#11. The description of register involves the following ordinary notions about interchanges:

(a.) EVENT

to be understood as an oriented to unit in an interchange; marked by a beginning and ending; identified and reportable: i.e. having a definitional status or dictionary entry status in the transactional code book (= empirically derived catalog of cultural behaviors and situations); having a recognizable unit (e.g. a gesture, an utterance, silence,...and their significance: a reference, a denial, an allusion, an avoidance,...).

(b.) RELATIONSHIP;

to be defined in terms of sets (-- a history of) of episodes; episodes are setting features that are "marked off" from the daily round sequence of activity.

(c.) ROLE TYPE;

to be defined in terms of "rounds of moves" within interchanges; rounds of moves are sets of moves that are "marked off" from the overall sequence of moves in an interchange; these rounds mark the interactional features between participants; these features are organized into types on the basis of mutually recognized norms or reference systems-of standards.

(d.) MOVE;

this is the basic interactional unit in an interchange; it is the work or initiative attributed to a specific participant; it is executed as a performance having the status of a situated event.

(e.) STANDING CLAIMS;

related to what might be called "the talkers' contract" or "background understandings" or " shared expectations", etc.; standing claims (whether topicalized or presumed, and shared or claimed to be shared, etc.) provide the argument rationale for rounds of moves: they determine or valuate the transactional significance of situated moves; they indicate meaning, intent, positioning, alignment, viz. "face work." Particular examples of standing conversational claims may be referred to as follows:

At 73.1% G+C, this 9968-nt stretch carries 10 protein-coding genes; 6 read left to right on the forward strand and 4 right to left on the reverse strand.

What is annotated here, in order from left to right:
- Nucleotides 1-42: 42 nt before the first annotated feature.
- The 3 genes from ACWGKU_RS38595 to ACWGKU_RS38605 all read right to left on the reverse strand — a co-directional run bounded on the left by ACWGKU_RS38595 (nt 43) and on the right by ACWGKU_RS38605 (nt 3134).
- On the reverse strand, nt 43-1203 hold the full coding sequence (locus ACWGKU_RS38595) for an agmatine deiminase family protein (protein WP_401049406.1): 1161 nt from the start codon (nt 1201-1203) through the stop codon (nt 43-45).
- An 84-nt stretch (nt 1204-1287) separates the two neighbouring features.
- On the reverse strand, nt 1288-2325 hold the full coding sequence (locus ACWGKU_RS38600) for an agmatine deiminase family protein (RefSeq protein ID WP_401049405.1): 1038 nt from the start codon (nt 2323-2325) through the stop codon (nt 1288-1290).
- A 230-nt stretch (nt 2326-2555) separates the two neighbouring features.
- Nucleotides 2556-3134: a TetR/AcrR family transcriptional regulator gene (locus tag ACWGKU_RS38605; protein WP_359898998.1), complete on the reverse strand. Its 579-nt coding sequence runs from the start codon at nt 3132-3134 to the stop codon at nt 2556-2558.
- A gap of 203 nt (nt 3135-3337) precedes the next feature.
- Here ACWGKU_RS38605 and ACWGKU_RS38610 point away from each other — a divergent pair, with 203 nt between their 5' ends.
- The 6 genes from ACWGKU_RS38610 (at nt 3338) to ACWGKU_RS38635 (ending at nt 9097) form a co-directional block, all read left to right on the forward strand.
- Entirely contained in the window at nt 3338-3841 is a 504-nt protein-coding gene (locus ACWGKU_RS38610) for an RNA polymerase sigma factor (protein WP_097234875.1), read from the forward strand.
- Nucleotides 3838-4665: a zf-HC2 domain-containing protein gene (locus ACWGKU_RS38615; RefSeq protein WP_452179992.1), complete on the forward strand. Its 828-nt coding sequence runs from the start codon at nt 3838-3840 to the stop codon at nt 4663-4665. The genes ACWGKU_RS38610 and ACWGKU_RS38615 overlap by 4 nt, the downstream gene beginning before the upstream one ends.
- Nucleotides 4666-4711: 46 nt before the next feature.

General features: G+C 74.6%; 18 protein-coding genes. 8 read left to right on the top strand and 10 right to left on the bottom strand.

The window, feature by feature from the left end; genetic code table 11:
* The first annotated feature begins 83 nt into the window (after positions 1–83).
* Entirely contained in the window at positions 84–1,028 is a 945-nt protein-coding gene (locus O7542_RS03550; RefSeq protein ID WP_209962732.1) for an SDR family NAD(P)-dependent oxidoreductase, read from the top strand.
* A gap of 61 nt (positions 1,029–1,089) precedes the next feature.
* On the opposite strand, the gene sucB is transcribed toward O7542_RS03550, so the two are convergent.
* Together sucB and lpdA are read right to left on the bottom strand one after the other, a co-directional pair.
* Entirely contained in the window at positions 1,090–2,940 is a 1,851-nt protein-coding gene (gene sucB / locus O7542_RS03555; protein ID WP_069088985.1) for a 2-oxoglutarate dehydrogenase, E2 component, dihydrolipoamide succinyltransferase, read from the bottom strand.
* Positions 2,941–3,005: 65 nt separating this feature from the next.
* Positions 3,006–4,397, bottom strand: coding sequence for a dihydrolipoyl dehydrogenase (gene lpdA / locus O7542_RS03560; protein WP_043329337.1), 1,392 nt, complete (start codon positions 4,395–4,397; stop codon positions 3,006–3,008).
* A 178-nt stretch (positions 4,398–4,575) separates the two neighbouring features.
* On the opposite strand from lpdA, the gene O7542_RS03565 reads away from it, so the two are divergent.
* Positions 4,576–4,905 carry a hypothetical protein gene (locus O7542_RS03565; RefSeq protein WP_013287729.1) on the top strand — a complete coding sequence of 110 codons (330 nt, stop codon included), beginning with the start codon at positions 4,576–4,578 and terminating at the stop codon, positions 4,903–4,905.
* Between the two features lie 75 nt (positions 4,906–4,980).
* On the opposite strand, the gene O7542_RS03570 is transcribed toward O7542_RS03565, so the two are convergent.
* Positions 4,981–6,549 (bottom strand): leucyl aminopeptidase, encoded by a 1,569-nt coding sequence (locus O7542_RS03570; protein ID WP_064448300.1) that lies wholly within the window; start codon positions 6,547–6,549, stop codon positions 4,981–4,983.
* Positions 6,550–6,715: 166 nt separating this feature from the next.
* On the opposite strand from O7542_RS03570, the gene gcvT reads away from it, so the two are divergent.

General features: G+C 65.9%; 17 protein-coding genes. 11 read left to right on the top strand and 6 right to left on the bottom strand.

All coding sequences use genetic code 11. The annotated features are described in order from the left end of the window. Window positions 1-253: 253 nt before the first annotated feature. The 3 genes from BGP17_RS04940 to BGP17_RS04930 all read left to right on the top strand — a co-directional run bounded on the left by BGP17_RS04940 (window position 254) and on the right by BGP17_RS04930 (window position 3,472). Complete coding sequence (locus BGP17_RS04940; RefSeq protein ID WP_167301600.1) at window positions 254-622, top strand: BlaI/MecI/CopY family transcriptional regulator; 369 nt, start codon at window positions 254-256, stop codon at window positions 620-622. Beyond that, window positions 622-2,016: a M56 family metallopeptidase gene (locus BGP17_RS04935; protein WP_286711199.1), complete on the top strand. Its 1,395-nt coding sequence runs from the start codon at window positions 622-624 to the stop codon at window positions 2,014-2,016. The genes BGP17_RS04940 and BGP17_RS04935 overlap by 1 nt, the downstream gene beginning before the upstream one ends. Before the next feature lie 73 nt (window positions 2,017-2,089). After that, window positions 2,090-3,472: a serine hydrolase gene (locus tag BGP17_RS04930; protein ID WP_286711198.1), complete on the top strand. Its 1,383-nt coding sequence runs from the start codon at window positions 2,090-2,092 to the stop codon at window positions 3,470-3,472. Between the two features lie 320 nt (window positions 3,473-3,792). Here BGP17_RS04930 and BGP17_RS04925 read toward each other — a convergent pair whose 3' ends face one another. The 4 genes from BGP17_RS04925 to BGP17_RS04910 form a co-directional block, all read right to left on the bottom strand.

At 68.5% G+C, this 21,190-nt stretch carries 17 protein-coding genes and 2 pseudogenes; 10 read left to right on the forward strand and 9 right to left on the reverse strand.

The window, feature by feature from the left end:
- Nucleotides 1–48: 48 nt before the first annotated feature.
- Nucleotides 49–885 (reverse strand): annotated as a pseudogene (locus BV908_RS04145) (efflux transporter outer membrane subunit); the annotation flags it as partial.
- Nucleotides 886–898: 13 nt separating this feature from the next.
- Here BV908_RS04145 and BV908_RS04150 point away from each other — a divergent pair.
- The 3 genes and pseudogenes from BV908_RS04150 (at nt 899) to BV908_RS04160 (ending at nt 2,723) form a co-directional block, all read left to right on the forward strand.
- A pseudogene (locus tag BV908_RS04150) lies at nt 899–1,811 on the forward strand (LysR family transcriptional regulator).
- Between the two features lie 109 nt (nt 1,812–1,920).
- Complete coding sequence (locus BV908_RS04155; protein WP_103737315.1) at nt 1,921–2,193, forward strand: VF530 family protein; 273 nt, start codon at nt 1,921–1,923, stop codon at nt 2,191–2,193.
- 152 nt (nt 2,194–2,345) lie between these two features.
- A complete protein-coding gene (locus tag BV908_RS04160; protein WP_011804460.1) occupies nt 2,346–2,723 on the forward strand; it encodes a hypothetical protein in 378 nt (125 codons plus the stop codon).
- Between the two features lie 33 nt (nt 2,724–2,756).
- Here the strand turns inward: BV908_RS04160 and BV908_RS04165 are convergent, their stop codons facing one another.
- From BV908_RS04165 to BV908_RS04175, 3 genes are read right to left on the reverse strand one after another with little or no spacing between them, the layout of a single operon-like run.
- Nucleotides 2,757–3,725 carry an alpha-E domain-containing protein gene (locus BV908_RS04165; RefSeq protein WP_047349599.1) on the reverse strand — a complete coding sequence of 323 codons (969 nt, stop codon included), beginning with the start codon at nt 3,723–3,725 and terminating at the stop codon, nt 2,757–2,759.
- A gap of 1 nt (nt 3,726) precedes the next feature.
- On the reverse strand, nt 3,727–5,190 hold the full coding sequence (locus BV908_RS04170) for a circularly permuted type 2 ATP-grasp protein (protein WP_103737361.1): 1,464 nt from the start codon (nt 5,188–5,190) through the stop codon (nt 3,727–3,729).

A. "I am a talker"
1. I am in control
2. What I say has a discernable point
3. I expect respect from you
4. I am ready to respect you
B. "I am Leon J."

Involved in A3 and A4 are: (i) I know the ritual idiom; (ii) I expect you to adhere to it; [A] is the talking contract while [B] is the person's face contract; the "ritual idiom" puts the person into certain obligations, the most basic being that if the other makes a move he will feel obligated to make a countermove, and vice-versa.

#12. An interchange between participants in a specified locale or setting may be referred to as a transaction or a transactional exchange. A transaction has a minimal structure of two moves occurring in a sequence: A transactional exchange is an exchange of moves such that the first move (or "initiating" move) occasions ( or "sets the stage for") a second move such that the second is a resolution to the first. "Resolution" refers to the natural (definitional) aspect of exchanges as phenomena involving a dynamics of reciprocal balance, or dialectics. Thus, all transactional phenomena always involve a dialectic of paired events. First moves always orient the participants to a new feature of the interactional setting; second moves always re-confirm this new feature, often which "it" is no longer new: it can now be pointed to as a part of the setting. Hence, second moves are known as legitimizing or reply moves.